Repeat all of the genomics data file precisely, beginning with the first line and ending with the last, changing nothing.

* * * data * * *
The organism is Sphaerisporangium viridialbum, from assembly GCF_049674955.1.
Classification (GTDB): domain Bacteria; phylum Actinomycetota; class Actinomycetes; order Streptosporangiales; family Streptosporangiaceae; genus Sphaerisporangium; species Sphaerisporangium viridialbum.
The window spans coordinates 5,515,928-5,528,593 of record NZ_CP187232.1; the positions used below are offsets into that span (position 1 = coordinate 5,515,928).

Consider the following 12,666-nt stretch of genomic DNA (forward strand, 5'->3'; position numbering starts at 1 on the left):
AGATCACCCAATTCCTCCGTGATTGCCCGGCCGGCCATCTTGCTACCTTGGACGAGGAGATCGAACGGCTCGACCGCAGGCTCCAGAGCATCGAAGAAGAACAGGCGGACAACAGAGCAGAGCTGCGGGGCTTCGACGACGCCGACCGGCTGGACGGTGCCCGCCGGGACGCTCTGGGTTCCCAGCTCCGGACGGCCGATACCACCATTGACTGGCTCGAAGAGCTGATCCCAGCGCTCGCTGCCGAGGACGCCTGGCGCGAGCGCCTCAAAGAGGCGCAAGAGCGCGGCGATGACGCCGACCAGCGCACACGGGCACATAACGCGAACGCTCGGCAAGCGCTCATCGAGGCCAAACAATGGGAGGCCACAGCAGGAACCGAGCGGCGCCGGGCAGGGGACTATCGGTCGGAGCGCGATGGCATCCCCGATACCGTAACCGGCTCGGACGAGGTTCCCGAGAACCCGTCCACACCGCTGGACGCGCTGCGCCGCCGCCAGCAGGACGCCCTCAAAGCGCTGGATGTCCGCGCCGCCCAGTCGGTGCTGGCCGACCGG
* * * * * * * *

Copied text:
The organism is Sphaerisporangium viridialbum, from assembly GCF_049674955.1.
Classification (GTDB): domain Bacteria; phylum Actinomycetota; class Actinomycetes; order Streptosporangiales; family Streptosporangiaceae; genus Sphaerisporangium; species Sphaerisporangium viridialbum.
The window spans coordinates 5,515,928-5,528,593 of record NZ_CP187232.1; the positions used below are offsets into that span (position 1 = coordinate 5,515,928).

Consider the following 12,666-nt stretch of genomic DNA (forward strand, 5'->3'; position numbering starts at 1 on the left):
AGATCACCCAATTCCTCCGTGATTGCCCGGCCGGCCATCTTGCTACCTTGGACGAGGAGATCGAACGGCTCGACCGCAGGCTCCAGAGCATCGAAGAAGAACAGGCGGACAACAGAGCAGAGCTGCGGGGCTTCGACGACGCCGACCGGCTGGACGGTGCCCGCCGGGACGCTCTGGGTTCCCAGCTCCGGACGGCCGATACCACCATTGACTGGCTCGAAGAGCTGATCCCAGCGCTCGCTGCCGAGGACGCCTGGCGCGAGCGCCTCAAAGAGGCGCAAGAGCGCGGCGATGACGCCGACCAGCGCACACGGGCACATAACGCGAACGCTCGGCAAGCGCTCATCGAGGCCAAACAATGGGAGGCCACAGCAGGAACCGAGCGGCGCCGGGCAGGGGACTATCGGTCGGAGCGCGATGGCATCCCCGATACCGTAACCGGCTCGGACGAGGTTCCCGAGAACCCGTCCACACCGCTGGACGCGCTGCGCCGCCGCCAGCAGGACGCCCTCAAAGCGCTGGATGTCCGCGCCGCCCAGTCGGTGCTGGCCGACCGG